“It is now time for the worship in giving portion of our service today. The offering today is for local church budget. This morning’s appeal is about a man named Johnny. Johnny recently was placed in a situation where he had to decide between being faithful to the Lord in his giving or spending his money in another way. He made the decision to not compromise and began to faithfully return his tithe and even sacrificially gave the same amount of tithe in other offerings. He surprisingly received an unexpected check in the mail. The amount of the check was 10% more than what he had just given to the Lord! That allowed Johnny to replenish what he had just given and even pay tithe on it, so give generously today to the Lord. Deacons, please come forward.”
Growing up in the church, I have heard many offering appeals that sounded similar to this. Encouraging stories of how the Lord blessed someone who had decided to faithfully return their tithe or sacrificially give their offerings to His work.
Unfortunately, as a young and selfish person growing up, I began to shape a view that giving was a transaction where I was going to receive an equal or greater material item in return for whatever I gave to the Lord. What a great arrangement! I had nothing to lose! It was like that Christmas gift exchange where everyone else brought a better gift than you, and you were guaranteed to go home a lot happier than you came. This arrangement with God was going to be just fine as long as He kept up on His end of the bargain.
As time went on and the giving part of my life became more of a formality, I knew there had to be something more. I began to study into what the tithe and offering system was all about, and realized how much giving was truly a spiritual issue. Leviticus 27:30 calls it a holy tithe and therefore it had to be something more than just a formal exchange. Further in my study, I ran across this quote:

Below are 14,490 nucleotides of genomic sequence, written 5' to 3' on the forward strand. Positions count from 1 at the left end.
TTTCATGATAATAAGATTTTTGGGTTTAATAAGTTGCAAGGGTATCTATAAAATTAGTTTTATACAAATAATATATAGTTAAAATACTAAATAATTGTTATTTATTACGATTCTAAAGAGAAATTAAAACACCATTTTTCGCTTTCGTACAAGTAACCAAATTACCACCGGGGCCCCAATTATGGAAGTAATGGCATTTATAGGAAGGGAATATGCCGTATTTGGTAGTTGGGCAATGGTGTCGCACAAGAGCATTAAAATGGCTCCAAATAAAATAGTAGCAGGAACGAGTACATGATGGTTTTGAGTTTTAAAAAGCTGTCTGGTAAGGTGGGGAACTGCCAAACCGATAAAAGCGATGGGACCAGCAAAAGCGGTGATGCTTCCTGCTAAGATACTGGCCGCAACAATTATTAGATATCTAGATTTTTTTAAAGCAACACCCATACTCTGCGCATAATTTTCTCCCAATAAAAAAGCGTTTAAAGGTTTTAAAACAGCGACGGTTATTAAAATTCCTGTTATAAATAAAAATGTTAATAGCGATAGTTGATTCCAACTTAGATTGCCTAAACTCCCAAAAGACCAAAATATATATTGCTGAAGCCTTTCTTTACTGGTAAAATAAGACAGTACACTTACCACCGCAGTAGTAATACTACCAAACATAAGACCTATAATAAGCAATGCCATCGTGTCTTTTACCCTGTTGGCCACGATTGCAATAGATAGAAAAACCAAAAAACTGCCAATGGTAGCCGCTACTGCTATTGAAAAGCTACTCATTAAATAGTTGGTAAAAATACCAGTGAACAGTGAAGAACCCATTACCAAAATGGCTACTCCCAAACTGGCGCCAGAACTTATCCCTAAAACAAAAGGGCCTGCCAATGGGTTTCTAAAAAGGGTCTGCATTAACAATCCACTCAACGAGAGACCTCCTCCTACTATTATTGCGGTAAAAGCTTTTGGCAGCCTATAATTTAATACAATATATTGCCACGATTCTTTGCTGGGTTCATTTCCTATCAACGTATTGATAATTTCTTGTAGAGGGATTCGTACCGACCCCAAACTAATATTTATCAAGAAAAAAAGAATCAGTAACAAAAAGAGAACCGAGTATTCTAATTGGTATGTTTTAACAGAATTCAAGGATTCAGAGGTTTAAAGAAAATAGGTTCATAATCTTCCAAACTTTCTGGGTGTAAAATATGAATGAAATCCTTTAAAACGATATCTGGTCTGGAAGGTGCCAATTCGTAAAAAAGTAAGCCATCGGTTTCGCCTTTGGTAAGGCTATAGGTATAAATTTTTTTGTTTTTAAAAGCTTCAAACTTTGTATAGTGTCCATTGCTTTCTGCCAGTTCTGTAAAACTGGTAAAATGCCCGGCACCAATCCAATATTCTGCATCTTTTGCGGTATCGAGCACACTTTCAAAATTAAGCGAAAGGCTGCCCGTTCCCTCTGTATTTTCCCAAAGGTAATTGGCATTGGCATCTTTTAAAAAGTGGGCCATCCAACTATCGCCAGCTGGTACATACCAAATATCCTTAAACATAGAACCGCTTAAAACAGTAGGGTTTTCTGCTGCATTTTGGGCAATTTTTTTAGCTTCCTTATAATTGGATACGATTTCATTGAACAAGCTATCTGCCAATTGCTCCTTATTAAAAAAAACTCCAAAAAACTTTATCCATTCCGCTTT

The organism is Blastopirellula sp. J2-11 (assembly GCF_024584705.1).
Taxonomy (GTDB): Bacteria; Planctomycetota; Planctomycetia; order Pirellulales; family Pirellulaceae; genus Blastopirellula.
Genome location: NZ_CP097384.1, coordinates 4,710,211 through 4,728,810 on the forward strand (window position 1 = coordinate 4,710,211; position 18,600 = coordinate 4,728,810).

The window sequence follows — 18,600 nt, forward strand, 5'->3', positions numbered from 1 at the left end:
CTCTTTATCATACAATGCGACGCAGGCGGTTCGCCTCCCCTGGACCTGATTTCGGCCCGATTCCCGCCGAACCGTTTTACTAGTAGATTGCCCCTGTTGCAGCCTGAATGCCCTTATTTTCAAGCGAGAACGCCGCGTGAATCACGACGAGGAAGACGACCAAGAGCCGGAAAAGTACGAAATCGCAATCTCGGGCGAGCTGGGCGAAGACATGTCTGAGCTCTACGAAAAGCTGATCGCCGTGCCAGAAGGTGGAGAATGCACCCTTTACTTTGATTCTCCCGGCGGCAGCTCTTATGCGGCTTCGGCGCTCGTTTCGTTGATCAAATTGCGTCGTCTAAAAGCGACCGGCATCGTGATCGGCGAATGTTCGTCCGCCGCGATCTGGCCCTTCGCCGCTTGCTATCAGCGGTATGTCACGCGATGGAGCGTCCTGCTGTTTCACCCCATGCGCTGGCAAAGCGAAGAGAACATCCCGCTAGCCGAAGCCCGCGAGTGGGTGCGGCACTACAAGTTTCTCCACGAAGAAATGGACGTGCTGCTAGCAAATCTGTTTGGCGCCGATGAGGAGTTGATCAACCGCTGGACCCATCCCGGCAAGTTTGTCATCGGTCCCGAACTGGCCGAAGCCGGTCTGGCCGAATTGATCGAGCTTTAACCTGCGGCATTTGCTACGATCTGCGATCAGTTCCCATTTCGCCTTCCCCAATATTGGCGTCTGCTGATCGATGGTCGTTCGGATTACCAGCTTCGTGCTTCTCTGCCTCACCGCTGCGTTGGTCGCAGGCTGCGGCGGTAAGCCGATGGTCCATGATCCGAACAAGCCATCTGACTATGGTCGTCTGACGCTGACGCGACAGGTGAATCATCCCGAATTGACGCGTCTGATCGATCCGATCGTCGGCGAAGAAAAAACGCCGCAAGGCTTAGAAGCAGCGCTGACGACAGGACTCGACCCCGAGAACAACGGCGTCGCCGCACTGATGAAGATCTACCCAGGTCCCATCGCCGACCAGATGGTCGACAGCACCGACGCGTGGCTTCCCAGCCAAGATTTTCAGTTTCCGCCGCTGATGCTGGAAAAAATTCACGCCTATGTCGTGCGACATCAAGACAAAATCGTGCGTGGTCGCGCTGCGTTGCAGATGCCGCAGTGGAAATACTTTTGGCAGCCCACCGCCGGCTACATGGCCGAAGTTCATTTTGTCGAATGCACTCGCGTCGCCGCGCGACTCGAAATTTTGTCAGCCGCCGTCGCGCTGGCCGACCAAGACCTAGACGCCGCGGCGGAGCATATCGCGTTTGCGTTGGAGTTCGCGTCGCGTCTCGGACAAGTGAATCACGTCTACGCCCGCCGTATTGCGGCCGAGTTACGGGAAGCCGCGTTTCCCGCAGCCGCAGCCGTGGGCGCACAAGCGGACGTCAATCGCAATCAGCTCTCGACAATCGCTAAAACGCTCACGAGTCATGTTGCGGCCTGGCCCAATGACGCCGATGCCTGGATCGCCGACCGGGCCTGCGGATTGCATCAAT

“The gold and the silver are the Lord’s; and He could rain them from heaven if He chose…God planned the system of beneficence, in order that man might become like his Creator, benevolent and unselfish in character, and finally be a partaker with Christ of the eternal, glorious reward” (Christian Service, p. 15).
The Lord began to open my eyes to the beautiful fact that giving was really all about the transformation of character that the Lord was wanting to provide for me through this system He set up so long ago. He was wanting to give me a deeper experience with Him and shape my character more and more like His. He was wanting to grow my faith to believe that 90% of my increase would go further than the 100%, should I keep it. He knew that when I acknowledged Him as ruler of all things, and most importantly my life, it was then that I could truly experience the joy He wanted to give me.
As I began looking specifically at the tithing principle, I noticed an important word that really transformed my thinking about tithe. That word was return. I remember a saying my father always told me while I was growing up. He said, “Son, always return something you borrowed in better condition than you received it.” He was communicating to me that what I was borrowing was not my property and that I needed to take the utmost care of it. I needed to honor the fact that the lender allowed me to borrow it by using it for what it was intended for and to thank the lender by returning it better than I received it.